Inner and outer of coax shorted together at one of the connectors - easy to check with meter. It only takes one fine strand of the outer braid to short out to the inner inside the connector for it to not work
wrong antenna connected to wrong radio (unlikely in this case).

It will be simple problem as this is not a complex operation!
The blame part was painfully clear to me from the start . . . I had thought about testing all the connections, but I don't have an SWR meter and it was too late to order one by the time I thought of that . . . Yes, next time I have my mast down, I will test EVERYTHING before it goes back up
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Old 02-05-2013, 02:51   #4
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Re: Coax Connector Failure

OK, next time , ALWAYS do test between inner and outer looking for open circuit at one end of the coax using an ohm meter - this is where 99% of coax connector faults will occur. If you want to be sure, also do a continuity check on the centre conductor - but it is rare for to have a failure here.

Good luck in tracking down your problem - but I'm sure it will be simple; especially as it appears that you have repeated the error twice
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Old 02-05-2013, 03:08   #5
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Re: Coax Connector Failure

Be careful testing on transmit with a faulty aerial. It's easy to damage the output transistors.
If there is any chance the set was operated for any time on transmit while the aerial was not connected, while the mast was down, it is worth considering the more remote possibility the VHF may be damaged causing an apparent aerial problem.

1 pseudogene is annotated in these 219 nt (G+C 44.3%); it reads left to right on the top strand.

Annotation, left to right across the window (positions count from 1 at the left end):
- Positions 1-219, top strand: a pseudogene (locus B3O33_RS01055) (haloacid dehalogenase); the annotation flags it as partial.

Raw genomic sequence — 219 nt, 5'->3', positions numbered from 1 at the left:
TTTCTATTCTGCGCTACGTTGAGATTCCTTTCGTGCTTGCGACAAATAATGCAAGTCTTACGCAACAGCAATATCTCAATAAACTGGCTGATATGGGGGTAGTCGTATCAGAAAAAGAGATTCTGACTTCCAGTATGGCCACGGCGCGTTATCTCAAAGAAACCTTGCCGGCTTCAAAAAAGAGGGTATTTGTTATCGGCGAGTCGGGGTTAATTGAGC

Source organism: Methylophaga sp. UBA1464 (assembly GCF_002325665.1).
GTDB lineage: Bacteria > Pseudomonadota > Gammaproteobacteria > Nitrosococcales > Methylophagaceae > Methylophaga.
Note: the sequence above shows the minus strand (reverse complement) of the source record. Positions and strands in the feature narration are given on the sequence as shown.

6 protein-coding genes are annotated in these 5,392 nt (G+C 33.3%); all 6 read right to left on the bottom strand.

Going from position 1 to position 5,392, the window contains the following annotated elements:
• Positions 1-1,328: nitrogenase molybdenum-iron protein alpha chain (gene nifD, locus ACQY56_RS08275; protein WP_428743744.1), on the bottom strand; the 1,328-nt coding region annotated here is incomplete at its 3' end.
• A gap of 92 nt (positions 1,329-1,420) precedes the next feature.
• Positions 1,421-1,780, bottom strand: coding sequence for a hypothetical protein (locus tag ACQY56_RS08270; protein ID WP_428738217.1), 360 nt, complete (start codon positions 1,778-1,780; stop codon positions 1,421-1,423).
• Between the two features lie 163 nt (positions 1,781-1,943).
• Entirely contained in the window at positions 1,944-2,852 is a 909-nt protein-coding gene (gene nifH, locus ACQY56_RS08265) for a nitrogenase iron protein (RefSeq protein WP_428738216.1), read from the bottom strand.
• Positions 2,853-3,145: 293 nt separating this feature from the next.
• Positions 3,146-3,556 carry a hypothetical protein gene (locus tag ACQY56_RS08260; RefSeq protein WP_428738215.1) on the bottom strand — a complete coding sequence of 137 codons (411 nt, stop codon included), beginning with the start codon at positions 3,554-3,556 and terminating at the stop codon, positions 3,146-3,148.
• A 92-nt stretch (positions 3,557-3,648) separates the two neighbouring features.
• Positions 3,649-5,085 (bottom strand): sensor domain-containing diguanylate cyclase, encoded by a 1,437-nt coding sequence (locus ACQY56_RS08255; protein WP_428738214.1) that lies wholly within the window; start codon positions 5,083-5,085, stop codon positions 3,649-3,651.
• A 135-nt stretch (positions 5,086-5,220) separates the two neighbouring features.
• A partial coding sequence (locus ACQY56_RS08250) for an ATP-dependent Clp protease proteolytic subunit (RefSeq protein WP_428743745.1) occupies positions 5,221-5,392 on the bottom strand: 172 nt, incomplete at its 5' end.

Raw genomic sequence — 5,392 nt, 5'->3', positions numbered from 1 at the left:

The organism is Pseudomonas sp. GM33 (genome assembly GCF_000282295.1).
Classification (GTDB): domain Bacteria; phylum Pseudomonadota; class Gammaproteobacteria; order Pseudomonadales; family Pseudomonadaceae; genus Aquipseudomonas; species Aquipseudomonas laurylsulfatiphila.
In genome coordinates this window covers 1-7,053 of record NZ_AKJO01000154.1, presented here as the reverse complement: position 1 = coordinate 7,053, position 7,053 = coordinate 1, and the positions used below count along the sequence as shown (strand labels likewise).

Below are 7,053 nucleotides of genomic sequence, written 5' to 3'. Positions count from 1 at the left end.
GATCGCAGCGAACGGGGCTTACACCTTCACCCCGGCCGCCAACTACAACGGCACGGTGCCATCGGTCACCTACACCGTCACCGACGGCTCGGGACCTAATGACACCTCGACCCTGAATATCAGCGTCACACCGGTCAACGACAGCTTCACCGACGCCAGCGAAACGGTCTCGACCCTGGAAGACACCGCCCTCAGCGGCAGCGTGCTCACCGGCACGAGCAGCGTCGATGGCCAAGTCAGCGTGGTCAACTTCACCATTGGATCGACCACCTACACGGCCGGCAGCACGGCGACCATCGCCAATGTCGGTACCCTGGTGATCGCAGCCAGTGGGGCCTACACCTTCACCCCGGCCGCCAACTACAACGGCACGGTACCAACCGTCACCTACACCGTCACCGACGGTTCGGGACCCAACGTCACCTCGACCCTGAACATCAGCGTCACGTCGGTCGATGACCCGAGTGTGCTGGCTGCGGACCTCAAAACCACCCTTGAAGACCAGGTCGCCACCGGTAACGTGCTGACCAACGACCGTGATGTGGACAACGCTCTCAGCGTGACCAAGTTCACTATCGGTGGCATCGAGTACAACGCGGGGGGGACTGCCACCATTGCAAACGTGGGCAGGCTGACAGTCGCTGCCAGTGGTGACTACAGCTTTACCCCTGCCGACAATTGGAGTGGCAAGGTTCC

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Old 02-05-2013, 05:35   #6
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Re: Coax Connector Failure

You've got some good advice!

Additionally, I would add:

1. affixing and soldering PL-259 UHF connectors correctly to RG-213 takes a LOT of practice; it is considerably more difficult than working with the smaller RG-8X;

2. buy several extra PL-259 connectors and practice with a short length of RG-213 before attempting the "real" ones again;

3. it's advisable to solder all four holes as well as the tip; before doing so, the barrel of the connector should be "screwed onto" the outer jacket of the coax, to help make a solid connection;

4. use good light and, if necessary, a magnifying glass to ensure that there are no stray strands to short out;

5. TEST the finished product for both shorts and opens, using a simple multimeter with the buzzer.

6. finish by sealing the connection with 5/8" adhesive heat shrink tubing slipped over the coax and at least 1/2" of the barrel of the connector itself; be sure to put the heat shrink on the coax beforehand, as well as the rotating part of the PL-259.

Putting on a new PL-259 from a bosun's chair is not something I wanna do; it may be necessary in your case, but take your time and try to do it right.

Bill
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Old 02-05-2013, 06:03   #7
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Re: Coax Connector Failure

Even better , try to avoid the PL-259 if at possible. I realize it is not so easy but I try to source antennas with N type connectors and then use crimp type N's.
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Old 02-05-2013, 06:31   #8
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Re: Coax Connector Failure

Consider getting a crimping tool and crimp PL259 connectors at a ham supply place. My first crimps were about as successful as my soldering. As Bill says be very careful that the braid strands stay where you want them to be - I find that if I use my DMM continuity tester before crimping (actually a couple of times during process) that I'm in good shape when I crimp - then some good heat shrink. Depending on the connector, I will usually solder the center conductor/pin. Mainesail has a crimp tutorial on his website.
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Old 02-05-2013, 06:58   #9